Updated: May 9, 2020
Read the following passage. You have 3 minutes to read the passage. Get your timers or your stopwatch ready to time yourself. The time starts as soon as you begin reading the passage below.
Dams have been around for quite some time. The oldest known dam is in Syria and was constructed between 1319-1304 B.C. Many early dams were used for irrigation and the prevention of flooding. Nowadays, dams are built to harness energy from the movement of water through turbines. There are several advantages to constructing dams for hydroelectric power.
First, hydroelectric dams provide much needed clean energy. In the United States, dams produce over 103,800 megawatts of energy and meet 8-12% of the power needs of the nation. Unlike other energy sources such as coal or oil, dams do not emit harmful greenhouse gases that contribute to global warming or air pollution. Since no fossil fuels are burned, no harmful carbon dioxide emissions are released into the atmosphere. Moreover, dams are renewable energy resources as rainfall continually replenishes the water supply in the reservoir.
Dams are also cost effective. Hydroelectric power offers lower electricity costs for its consumers. Because dams provide renewable energy, hydroelectric power prices are reliable and do not fluctuate the way that fossil fuel costs do. When compared with other power sources, dams are also low cost in terms of maintenance and operations. Indeed, most hydropower facilities can run their equipment effectively for long periods without needing costly repairs.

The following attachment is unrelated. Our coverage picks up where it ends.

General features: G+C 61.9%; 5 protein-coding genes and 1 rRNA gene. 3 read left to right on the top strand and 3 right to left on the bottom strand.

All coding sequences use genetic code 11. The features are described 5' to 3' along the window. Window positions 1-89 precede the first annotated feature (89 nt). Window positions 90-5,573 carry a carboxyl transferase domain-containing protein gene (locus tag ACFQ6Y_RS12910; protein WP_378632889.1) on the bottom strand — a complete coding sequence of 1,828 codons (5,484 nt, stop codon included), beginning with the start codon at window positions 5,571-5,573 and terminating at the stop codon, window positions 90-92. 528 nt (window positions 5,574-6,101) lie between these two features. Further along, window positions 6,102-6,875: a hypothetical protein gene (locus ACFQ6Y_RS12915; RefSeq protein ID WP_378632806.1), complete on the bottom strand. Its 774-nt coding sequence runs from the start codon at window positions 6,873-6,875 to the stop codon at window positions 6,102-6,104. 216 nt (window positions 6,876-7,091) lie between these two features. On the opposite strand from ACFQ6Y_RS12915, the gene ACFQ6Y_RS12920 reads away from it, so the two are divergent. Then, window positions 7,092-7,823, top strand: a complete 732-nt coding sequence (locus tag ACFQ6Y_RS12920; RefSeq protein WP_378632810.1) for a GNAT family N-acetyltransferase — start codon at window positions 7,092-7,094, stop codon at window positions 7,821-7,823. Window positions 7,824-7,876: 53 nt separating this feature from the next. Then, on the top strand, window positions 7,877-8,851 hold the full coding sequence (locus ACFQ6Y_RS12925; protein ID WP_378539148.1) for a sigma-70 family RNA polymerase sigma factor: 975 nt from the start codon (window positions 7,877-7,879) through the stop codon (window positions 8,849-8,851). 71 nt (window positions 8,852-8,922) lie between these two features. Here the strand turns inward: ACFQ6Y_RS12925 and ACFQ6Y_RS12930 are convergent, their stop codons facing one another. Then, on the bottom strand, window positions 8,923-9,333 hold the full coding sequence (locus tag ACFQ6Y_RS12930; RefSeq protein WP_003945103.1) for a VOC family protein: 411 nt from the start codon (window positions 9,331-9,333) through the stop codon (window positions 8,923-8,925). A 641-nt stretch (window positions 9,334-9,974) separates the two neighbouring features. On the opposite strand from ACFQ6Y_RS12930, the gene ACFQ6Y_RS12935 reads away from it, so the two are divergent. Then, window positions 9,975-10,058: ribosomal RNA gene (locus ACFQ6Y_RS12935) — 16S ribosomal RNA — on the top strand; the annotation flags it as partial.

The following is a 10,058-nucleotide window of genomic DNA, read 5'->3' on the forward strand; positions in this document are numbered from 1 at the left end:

Finally, any dam and its surroundings can become an attractive tourist destination. Recreational activities such as water sports and boating can be enjoyed on a dam’s reservoir. In 2015, over 7.3 million visitors visited the Lake Mead Recreational Area, created as a result of the construction of the Hoover Dam. This influx benefited the local economy by bringing in $311 million. Similarly, the Three Gorges Dam in China, an engineering marvel in itself, offers stunning scenic tours along the Yangtze River. It remains China’s largest industrial tourism site.
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